Culture

Triple J Has Just Announced They Won’t Be Changing The Date Of The Hottest 100

Despite a growing public campaign the broadcaster will keep airing the Hottest 100 on January 26.

ABC management have confirmed that triple j won’t be changing the date of the Hottest 100. Despite a growing public campaign calling for the countdown to be shifted away from Australia Day, the broadcaster has just announced in a statement it will be business as usual in 2017.

“In 2017, the Hottest 100 will be on January 26,” Triple J said in a statement posted on their website. “We’ve been aware of, and have been a part of, the discussions around 26 January for some time. Triple j is heavily involved in the growing dialogue around Indigenous recognition and perspectives on 26 January. This is really important to us. We will continue to talk to Indigenous communities, artists and our audience about the date for the Hottest 100 in future years. In short: it’s under review.”

The station also confirmed it would be teaming up with the Australian Indigenous Mentoring Experience (AIME) again. In 2015 the station raised over $100,000 to help support Indigenous kids through high school and university.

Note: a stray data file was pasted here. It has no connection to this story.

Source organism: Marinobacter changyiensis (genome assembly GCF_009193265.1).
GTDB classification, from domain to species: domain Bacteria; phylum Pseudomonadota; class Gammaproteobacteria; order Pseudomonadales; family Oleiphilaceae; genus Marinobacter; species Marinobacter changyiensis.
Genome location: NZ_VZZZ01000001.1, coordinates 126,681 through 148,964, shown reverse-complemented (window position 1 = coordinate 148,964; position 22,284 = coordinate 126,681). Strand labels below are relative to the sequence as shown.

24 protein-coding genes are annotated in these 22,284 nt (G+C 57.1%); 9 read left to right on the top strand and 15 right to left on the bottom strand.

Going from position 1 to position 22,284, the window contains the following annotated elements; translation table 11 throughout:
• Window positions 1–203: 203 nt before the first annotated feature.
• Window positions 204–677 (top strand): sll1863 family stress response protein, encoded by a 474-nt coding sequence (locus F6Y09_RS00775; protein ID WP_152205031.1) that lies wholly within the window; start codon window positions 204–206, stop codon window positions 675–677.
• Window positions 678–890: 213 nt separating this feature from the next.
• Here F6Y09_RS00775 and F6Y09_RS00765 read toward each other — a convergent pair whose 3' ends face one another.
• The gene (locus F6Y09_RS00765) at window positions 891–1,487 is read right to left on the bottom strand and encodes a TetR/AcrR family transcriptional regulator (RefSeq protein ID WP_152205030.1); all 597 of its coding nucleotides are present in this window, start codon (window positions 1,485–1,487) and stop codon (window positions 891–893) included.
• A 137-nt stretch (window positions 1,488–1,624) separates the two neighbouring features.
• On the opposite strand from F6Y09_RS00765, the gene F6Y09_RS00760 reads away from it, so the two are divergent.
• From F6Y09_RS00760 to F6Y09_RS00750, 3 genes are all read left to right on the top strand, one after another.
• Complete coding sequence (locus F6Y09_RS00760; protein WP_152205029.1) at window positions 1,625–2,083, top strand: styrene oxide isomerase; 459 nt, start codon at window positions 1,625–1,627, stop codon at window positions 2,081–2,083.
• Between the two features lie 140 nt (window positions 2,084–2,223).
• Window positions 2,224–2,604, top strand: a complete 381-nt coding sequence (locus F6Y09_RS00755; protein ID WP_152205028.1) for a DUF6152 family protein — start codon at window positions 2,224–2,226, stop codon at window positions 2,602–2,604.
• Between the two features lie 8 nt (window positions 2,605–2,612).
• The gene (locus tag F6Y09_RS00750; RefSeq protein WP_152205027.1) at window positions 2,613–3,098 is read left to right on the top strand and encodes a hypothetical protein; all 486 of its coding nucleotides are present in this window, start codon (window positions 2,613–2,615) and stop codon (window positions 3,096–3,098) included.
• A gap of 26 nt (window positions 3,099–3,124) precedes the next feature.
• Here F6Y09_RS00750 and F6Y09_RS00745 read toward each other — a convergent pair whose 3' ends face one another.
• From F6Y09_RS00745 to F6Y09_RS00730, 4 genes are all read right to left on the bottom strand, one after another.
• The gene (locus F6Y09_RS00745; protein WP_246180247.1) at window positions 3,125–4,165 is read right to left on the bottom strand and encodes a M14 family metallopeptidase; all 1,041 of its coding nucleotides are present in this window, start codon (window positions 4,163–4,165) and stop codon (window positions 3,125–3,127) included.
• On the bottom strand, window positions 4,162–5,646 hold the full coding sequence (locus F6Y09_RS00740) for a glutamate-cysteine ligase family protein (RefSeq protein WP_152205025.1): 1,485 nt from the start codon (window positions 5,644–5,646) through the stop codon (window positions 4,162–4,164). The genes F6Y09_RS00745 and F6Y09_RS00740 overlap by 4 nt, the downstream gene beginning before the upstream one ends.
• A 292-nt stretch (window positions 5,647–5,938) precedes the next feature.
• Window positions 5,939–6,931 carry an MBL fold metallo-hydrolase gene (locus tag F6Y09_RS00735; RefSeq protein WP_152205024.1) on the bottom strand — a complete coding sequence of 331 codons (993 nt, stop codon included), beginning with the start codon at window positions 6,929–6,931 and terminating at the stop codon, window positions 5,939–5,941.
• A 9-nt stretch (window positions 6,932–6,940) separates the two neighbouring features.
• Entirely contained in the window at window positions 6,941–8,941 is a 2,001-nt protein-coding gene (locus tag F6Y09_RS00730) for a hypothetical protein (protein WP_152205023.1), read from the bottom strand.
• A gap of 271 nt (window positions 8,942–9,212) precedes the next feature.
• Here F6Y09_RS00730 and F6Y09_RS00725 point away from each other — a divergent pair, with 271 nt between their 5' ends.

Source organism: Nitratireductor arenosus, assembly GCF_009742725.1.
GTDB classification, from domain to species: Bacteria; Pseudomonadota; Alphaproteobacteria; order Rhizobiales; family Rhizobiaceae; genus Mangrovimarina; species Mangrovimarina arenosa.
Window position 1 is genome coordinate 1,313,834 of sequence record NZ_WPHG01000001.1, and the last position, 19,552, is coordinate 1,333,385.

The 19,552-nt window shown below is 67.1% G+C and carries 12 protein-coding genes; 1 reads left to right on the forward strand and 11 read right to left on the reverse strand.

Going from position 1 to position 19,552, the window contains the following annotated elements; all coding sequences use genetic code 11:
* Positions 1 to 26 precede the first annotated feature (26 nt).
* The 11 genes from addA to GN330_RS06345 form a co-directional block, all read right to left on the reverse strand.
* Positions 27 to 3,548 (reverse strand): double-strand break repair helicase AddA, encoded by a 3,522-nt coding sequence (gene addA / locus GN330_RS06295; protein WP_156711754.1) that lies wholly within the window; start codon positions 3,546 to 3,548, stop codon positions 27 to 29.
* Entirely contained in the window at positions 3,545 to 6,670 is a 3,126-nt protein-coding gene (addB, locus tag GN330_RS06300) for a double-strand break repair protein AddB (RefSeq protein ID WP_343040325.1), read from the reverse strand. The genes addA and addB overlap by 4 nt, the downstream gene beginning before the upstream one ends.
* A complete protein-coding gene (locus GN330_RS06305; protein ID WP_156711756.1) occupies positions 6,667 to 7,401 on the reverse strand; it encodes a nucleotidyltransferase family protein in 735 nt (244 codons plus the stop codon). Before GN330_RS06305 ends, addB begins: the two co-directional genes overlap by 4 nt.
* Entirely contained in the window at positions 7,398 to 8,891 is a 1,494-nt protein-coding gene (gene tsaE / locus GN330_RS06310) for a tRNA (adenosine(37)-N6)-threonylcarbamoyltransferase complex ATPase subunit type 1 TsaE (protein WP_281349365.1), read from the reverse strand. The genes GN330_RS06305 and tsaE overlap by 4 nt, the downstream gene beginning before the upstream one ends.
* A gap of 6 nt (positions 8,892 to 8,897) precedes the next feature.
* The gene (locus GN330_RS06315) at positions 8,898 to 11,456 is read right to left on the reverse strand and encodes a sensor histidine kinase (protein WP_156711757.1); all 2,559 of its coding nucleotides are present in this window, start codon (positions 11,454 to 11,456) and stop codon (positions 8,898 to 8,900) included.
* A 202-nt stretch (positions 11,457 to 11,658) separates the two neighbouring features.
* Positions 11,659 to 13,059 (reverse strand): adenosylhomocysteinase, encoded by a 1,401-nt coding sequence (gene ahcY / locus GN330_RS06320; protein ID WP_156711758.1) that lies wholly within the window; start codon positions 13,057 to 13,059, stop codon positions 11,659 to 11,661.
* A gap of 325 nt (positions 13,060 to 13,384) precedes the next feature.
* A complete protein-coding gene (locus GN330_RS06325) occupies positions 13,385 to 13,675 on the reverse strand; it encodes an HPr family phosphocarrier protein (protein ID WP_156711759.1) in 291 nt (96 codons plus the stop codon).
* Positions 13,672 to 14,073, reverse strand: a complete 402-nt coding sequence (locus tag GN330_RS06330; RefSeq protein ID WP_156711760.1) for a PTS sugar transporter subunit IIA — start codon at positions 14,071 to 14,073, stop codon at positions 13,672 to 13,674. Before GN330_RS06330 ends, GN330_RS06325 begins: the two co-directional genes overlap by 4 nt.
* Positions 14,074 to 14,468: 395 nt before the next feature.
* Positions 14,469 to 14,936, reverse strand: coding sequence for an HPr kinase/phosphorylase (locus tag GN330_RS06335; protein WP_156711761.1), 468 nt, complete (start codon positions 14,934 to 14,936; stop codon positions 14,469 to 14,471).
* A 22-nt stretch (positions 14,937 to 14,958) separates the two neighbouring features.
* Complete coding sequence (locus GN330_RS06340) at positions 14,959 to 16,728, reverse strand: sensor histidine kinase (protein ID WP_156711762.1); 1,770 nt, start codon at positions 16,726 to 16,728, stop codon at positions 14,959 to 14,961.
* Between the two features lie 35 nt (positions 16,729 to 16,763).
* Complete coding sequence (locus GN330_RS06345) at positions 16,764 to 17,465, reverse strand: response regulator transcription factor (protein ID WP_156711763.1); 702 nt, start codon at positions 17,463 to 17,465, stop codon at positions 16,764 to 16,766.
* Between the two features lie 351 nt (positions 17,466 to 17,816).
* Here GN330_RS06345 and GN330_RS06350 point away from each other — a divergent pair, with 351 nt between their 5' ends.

In recent months a number of triple j fans have launched campaigns calling on the station to change the date of its annual music countdown. Last week two Indigenous musicians, Briggs and Trials, who make up the group A.B.ORIGINAL put forward the case for a date change. “It’d be an obvious salute for us if they did move it. That’s solidarity right there, for something that would be the right thing to do,” Briggs said.

The group dropped a new track earlier this month called ‘January 26’, which tackled issues of racism and ignorance around the controversial date.

According to a report in Pedestrian this morning, debate within triple j around a possible date change has raged for weeks. The issue was raised at an all-staff meeting and staff had a robust discussion with both sides of debate getting an airing. Some staff argued forcefully in favour of a change while others were concerned it would alienate the station’s audience.

Earlier today Alan Sunderland, the head of ABC editorial policy, told Junkee that the decision around the date change was something that impacted the broader network, not just triple j.

In our view, if the station did change the date of the Hottest 100 it would have been interpreted as a highly political decision. It’s likely that conservative politicians would have criticised the decision and ABC management for allowing it to happen.

Triple J is not the only organisation debating how to respond to concerns around Australia Day. Fremantle Council recently announced it would no longer host a fireworks event on Australia Day, after consultation with the local Indigenous community.

Triple J’s ‘Hack’ program will be covering the issue from 5:30pm today so make sure to tune in.